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Near the Exit: Travels with the Not-So-Grim Reaper

af Lori Erickson

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3412579,424 (3.69)1
"An ideal guidebook to facing the inevitable." --Foreword Reviews  After her brother died unexpectedly and her mother moved into a dementia-care facility, spiritual travel writer and Episcopal deacon Lori Erickson felt called to a new quest: to face death head on, with the eye of a tourist and the heart of a pastor. Blending memoir, spirituality, and travel, Near the Exit examines how cultures confront and have confronted death, from Egypt's Valley of the Kings and Mayan temples, to a Colorado cremation pyre and Day of the Dead celebrations, to Maori settlements and tourist-destination graveyards. Erickson reflects on mortality--the ways we avoid it, the ways we cope with it, and the ways life is made more precious by accepting it--in places as far away as New Zealand and as close as the nursing home up the street. Throughout her personal journey and her travels, Erickson helps us to see that one of the most life-affirming things we can do is to invite death along for the ride.… (mere)
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Viser 1-5 af 12 (næste | vis alle)
This review was written for LibraryThing Early Reviewers.
I liked the premise of this book, for the author to come to terms with her mortality by traveling to and visiting different places such as King Tut’s tomb. However, I became increasingly disinterested in her quests, the more I read. Basically, it seemed as if she could not decide between her book being a memoir, travel book or history book. She glossed over her feelings and began sharing mainly facts. I learned a lot though. ( )
  joyfulmimi | Dec 7, 2019 |
This review was written for LibraryThing Early Reviewers.
Enjoyable read. Much more a memoir than a travel book. Not too heavy, despite the subject matter. The author is a travel writer and a member of the Episcopal clergy. She laces her writing with a dose of humor and a dose of reality. I found her writing on her mother touching. I thought that she approached the places she visited with an open mind. I am not Christian and I did not find her references to her spiritual point of view off-putting. (Some other reviewers have mentioned this.) I don't think you can get an honest memoir without the author telling it like they see it. You don't have to agree to get something from the writing.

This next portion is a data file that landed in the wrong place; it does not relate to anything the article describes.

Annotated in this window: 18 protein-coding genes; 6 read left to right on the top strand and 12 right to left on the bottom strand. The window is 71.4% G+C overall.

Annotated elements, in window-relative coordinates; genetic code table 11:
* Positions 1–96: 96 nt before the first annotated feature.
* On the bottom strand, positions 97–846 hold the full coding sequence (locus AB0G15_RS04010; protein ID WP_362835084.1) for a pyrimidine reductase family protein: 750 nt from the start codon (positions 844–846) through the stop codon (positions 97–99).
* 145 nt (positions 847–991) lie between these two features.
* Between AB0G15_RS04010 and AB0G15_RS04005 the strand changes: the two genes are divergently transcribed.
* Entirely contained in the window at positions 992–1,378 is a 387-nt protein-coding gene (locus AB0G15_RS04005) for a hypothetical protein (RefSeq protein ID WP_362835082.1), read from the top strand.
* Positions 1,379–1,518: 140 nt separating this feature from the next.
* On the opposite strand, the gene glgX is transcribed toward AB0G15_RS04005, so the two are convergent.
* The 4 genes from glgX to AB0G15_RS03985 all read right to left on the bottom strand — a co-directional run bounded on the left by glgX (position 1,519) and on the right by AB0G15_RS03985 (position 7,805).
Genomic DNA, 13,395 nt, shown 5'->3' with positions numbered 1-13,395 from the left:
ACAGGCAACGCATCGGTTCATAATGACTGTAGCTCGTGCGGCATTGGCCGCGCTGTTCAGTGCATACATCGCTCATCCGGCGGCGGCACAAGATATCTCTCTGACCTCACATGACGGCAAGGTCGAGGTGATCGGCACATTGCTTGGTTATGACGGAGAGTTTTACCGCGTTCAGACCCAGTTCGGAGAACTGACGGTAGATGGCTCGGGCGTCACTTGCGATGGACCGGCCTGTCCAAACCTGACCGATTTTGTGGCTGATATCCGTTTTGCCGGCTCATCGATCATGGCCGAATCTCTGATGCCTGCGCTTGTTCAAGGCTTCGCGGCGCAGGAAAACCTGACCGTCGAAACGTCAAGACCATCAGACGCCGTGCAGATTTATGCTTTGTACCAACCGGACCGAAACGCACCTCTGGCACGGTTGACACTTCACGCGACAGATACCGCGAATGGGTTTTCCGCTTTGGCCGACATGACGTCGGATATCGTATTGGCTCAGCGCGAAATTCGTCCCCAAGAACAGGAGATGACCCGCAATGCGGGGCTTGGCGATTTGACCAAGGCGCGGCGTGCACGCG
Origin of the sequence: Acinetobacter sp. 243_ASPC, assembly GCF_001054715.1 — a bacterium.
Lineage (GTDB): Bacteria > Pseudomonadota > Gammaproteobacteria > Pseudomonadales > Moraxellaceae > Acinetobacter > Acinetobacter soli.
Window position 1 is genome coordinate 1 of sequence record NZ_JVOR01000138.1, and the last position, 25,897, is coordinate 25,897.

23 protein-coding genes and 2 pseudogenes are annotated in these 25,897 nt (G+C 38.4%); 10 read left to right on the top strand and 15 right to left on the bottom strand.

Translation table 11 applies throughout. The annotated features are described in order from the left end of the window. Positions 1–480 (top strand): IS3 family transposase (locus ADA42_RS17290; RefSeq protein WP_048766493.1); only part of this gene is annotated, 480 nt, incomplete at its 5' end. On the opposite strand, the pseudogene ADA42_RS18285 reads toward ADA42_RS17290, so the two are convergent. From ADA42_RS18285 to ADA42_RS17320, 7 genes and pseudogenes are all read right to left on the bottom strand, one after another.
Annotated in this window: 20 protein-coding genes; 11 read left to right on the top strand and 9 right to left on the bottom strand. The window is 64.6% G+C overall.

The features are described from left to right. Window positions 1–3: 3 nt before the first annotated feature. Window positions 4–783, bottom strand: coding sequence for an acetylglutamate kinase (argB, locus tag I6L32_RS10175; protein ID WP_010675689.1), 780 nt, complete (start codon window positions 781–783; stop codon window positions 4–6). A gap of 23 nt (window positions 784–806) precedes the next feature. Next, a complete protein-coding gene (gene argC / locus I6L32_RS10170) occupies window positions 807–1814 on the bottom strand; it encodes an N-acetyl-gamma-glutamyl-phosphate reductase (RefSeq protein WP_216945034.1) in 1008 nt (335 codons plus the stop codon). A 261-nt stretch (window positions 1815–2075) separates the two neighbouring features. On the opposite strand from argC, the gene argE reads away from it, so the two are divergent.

The Buddha told us that one problem of human existence is that we think we have time. We really don't. But I would make some to read this book. ( )
  AzureMountain | Nov 30, 2019 |
Near The Exit:Travels With the Not-So-Grim Reaper
by Lori Erickson
2019
Westminister JohnKnoxPress
3.5 / 5.0

Lori Erickson is a travel writer, and, also, an Episcopalian deacon. After her brothers death, and her mother was placed in a memory- care facility, she began this memoir as a "quest, to face death head on, with the eye of a tourist and heart of a pastor."
From Egypts Valley of the Kings, and the Mayan temples, to Colorados Creamtion pyre....from Day of the Dead celebrations to Maori Settlements to graveyards, Erickson blends this memoir with spirituality and travel. Absolutely enjoyable, and funny, from start to finish.
The cover is mole-skin feelings, embossed and really a stand out. ( )
  over.the.edge | Nov 22, 2019 |
This review was written for LibraryThing Early Reviewers.
Not very inclusive...
This book is a travel memoir that is supposed to explain the effects of death and dying throughout different cultures in the world.
I'm going to be one of the odd men out here. I started to enjoy this book but the constant reminder that the author is of a Christian religion really makes you look at the practices of different cultures in the wrong light. Referring to some of these practices as "icky" and the like, is truly a medieval and indeed barbaric way to describe such things. Some of these instances irritated me and others downright pissed me off.